I feel her fingertips on my feet, but she’s not as fast as I am. As I get close to my escape hole, I realize I can’t use it while anyone is looking. I can’t have them blocking me on the other side.
Jane smacks the block’s lockdown alert button to tell everyone where I am. She doesn’t take her eyes off of me.
“Lina, what’s going on? You can talk to me.” Catlike, she steps forward, hands at the ready, looking for the right moment to pounce on me. “Let’s have a nice chat, you and me.”
I glance over at the cat on the table as I formulate a plan, and a fresh surge of terror floods my veins. Panic has become my new life force.
That’s it. Panic. Break things.
I hurtle myself toward the cabinet and steel myself for impact. I strike the large glass flask on the end which clatters into the rest, sending them airborne. Jane forgets all about me and tries to catch one of the bottles, but it shatters when it hits her hands and she screams and runs to stick her hand into a chemical neutralizer.
I feel guilty she’s hurt, but there’s no time to stop. I head straight for the hole and crawl inside, praying I don’t actually run into a mouse or some other rodent or large insect. Inside of the hole is half-eaten sheep’s wool insulation and dust. I stifle a sneeze and wade through the thick stuff until I reach the wood of the outer wall. Crawling along a stud beam, I search for a way out.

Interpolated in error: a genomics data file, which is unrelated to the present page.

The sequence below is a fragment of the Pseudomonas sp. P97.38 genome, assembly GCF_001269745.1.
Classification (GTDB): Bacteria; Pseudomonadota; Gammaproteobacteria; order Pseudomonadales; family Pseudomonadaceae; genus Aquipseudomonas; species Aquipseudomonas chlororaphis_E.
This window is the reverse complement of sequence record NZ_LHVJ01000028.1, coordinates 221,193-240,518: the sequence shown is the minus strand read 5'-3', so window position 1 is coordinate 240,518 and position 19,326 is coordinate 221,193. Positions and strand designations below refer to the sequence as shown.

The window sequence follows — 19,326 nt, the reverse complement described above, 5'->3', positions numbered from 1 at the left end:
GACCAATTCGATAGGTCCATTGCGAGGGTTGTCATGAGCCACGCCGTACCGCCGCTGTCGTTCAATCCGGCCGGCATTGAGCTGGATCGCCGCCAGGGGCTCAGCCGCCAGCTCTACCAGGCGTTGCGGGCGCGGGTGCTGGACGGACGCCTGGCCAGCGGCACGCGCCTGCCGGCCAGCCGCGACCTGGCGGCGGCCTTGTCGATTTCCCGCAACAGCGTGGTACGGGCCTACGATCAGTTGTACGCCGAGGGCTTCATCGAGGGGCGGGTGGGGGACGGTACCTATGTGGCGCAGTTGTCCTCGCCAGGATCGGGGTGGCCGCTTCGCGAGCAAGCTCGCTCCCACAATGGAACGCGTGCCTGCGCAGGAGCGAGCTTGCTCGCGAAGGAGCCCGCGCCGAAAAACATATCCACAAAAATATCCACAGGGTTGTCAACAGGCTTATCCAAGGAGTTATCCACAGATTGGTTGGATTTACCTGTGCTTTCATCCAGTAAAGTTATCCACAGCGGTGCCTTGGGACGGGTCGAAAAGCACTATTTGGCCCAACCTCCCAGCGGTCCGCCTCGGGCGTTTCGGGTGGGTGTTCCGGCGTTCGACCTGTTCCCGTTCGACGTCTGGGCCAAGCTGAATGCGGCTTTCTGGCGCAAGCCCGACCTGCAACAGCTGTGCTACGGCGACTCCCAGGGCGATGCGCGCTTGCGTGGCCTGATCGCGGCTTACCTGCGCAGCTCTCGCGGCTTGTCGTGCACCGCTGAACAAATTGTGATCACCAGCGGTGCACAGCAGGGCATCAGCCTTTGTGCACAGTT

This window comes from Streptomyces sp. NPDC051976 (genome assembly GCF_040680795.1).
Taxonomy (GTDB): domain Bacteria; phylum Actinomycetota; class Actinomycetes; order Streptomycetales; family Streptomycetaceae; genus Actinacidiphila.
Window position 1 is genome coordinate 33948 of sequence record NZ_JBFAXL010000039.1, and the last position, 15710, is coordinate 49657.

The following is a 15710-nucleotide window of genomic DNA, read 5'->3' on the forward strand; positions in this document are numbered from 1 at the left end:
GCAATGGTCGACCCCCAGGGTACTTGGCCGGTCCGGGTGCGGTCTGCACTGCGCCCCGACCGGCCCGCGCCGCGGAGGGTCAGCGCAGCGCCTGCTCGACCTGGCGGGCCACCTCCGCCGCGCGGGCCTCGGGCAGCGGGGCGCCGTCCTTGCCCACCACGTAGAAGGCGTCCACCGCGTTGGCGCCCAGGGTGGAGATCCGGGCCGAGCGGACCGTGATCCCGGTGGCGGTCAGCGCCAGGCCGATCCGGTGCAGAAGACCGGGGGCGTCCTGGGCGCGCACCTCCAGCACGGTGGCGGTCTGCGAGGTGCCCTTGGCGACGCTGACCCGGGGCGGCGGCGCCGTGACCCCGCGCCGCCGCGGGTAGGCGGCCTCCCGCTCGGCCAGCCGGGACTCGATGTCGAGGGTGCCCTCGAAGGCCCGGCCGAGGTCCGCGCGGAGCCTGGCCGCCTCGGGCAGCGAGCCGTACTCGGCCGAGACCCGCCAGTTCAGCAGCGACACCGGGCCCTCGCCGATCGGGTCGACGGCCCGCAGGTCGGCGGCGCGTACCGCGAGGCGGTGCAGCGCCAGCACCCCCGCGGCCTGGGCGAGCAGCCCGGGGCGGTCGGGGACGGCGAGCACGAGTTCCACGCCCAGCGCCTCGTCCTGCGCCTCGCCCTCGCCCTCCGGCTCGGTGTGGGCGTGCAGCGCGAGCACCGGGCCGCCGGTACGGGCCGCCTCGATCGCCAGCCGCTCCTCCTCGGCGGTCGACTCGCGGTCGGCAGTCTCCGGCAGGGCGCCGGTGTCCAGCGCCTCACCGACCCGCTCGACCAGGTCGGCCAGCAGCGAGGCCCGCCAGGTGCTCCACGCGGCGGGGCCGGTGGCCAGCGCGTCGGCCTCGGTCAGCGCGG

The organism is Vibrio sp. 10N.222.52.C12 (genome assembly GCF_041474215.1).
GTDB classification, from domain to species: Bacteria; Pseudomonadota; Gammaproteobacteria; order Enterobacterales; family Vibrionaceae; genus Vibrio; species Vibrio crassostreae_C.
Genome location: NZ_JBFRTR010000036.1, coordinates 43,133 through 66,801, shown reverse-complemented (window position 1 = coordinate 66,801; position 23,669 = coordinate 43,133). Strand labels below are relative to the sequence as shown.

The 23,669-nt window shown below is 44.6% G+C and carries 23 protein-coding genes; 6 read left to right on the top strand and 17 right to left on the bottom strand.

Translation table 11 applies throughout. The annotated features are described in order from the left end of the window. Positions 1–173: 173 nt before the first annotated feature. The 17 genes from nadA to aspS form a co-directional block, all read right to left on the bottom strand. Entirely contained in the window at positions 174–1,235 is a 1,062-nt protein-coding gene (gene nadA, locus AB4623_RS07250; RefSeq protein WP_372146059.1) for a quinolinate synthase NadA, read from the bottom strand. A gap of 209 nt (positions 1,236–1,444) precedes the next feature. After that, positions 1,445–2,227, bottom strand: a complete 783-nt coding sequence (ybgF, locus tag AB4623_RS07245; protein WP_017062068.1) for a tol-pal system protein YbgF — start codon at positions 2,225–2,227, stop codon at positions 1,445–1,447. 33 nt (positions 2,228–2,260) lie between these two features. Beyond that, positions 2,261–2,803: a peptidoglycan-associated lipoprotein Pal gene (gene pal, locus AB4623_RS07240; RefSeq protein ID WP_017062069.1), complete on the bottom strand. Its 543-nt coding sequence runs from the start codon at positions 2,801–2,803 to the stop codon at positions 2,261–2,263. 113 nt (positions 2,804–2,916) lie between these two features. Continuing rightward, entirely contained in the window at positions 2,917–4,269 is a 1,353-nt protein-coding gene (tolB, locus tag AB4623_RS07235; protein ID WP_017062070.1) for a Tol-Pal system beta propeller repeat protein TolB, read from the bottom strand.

There it is—a splintered gash in the wall.
And it’s surrounded in mouse droppings.
Really? It had to be this?
I grit my teeth and hold my hands up and away from the disgusting little turds as I pick my way through to the exit. I suck in my breath and squeeze through to the outside, but the underside of my shirt catches on the splinters on my way through and I don’t notice it until I’m somersaulting into the large pile of droppings on the other side. I bolt up from the ground, shaking my arms and legs and head. Even when I’m pretty sure I’ve gotten it all off, I can’t get rid of the feeling of lingering filth.
The alarm screams that I don’t have much time to figure out my next move. I have to get out of the commons and into my forest. But then what?
A half-hearted voice in my head suggests I turn myself in, but it’s only telling me what should be logical in every other situation. Every fraction of my heart and mind tell me it doesn’t make sense to give in this time. A rush of adrenaline brings a huge grin to my face. I’ve fantasized about running away since I was old enough to fly. It feels good to have complete conviction on my side for once.
Now I have to get out of here.
Little nagging thoughts asking, “Where will you go?” and “What will you do?” and “How will you even survive?” are pushed aside. I call upon all of my training to assess my surroundings.